Those Vini-sponsored Italian pro conti kits are visible from helicopter cameras solo or in a mass of moving riders, so I'm going to maintain that it works in motion, too.
That's because the colour is simply a contrast to the others in what is perceptibly an 'object' with little relative motion. The helicopter is viewing one body, more or less together and more or less moving the same speed therefore relative motion to each other is negligible, and again contrast of color is visible. The viewer (you or camera shot) is also stationary relative to the objects in motion. If it was a quick pan shot and the camera was going one way and the peloton in the opposite direction, you'll notice that high-viz isn't any more perceptible than other colours or patterns which offer contrast. If you were specifically looking for high-viz knowing that that is what you'll be trying to prove, you're just falling into the confirmation bias scenario. If properly tested however your response to "what did you see?" would be fairly equal among anything that provided contrast. High-viz for cyclists is just fashion, sorry to burst your bubble, and appealing to false beliefs of how the human eye actually works. In selling you give people what they want, not necessarily what is actually correct. People want high-viz because they think it's safer? Sure, I'll sell that to you. You want a mirror on your helmet? I'll sell you one. You want a clock? I've got a famous clock to sell you too, it's in London and is often called "Ben."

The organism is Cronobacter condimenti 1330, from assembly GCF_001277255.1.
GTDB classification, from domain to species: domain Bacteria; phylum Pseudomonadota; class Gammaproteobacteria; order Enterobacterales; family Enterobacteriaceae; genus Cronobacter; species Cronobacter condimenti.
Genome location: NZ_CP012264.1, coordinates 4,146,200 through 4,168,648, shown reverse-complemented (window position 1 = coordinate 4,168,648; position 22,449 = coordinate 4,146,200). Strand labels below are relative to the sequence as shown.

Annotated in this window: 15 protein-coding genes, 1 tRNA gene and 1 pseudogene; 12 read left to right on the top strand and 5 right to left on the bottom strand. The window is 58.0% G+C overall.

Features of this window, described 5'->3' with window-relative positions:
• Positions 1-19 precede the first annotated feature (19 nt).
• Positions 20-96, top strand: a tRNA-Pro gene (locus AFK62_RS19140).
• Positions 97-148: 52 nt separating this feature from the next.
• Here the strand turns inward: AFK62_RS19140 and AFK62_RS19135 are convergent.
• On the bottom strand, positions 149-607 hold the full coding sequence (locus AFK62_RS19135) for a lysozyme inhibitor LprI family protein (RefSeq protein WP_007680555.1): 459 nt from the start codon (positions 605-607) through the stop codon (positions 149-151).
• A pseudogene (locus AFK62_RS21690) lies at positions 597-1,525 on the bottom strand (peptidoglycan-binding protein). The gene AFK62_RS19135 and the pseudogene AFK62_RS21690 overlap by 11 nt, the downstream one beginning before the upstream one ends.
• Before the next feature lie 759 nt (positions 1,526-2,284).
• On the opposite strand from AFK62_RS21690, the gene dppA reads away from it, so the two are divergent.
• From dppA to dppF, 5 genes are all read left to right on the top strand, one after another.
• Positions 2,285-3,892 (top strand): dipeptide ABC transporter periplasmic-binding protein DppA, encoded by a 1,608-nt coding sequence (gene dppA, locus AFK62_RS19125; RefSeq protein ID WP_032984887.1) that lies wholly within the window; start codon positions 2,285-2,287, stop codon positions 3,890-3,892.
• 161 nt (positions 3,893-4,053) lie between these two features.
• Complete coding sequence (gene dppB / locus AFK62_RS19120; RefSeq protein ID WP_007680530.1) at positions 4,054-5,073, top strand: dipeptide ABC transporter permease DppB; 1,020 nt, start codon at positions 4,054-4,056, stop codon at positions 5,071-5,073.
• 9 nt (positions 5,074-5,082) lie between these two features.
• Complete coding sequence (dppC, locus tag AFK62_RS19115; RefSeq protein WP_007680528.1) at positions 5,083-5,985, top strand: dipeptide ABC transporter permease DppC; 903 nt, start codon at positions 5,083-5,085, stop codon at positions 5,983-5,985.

Your example exemplifies confirmation bias, not actual science unfortunately.
When it comes to stationary objects, contrast if in form of a bright colour is visible. Sure. Which is why most 'stationary' or low-movement workers wear high-viz colours. The actual objects moving around? No need for high vis. The cones? Hi-viz. They aren't moving. Objects in motion which are not moving at an equal speed or significant relative speed to the viewer? Colour is not a signficant factor, and never will be, sorry. If it was you're going to need to contradict thousands of years of evolution across multiple species (not just humans) because it pertains to the way light is detected by the eye. Cones or rods, it doesn't matter: contrast makes the difference, not colour.
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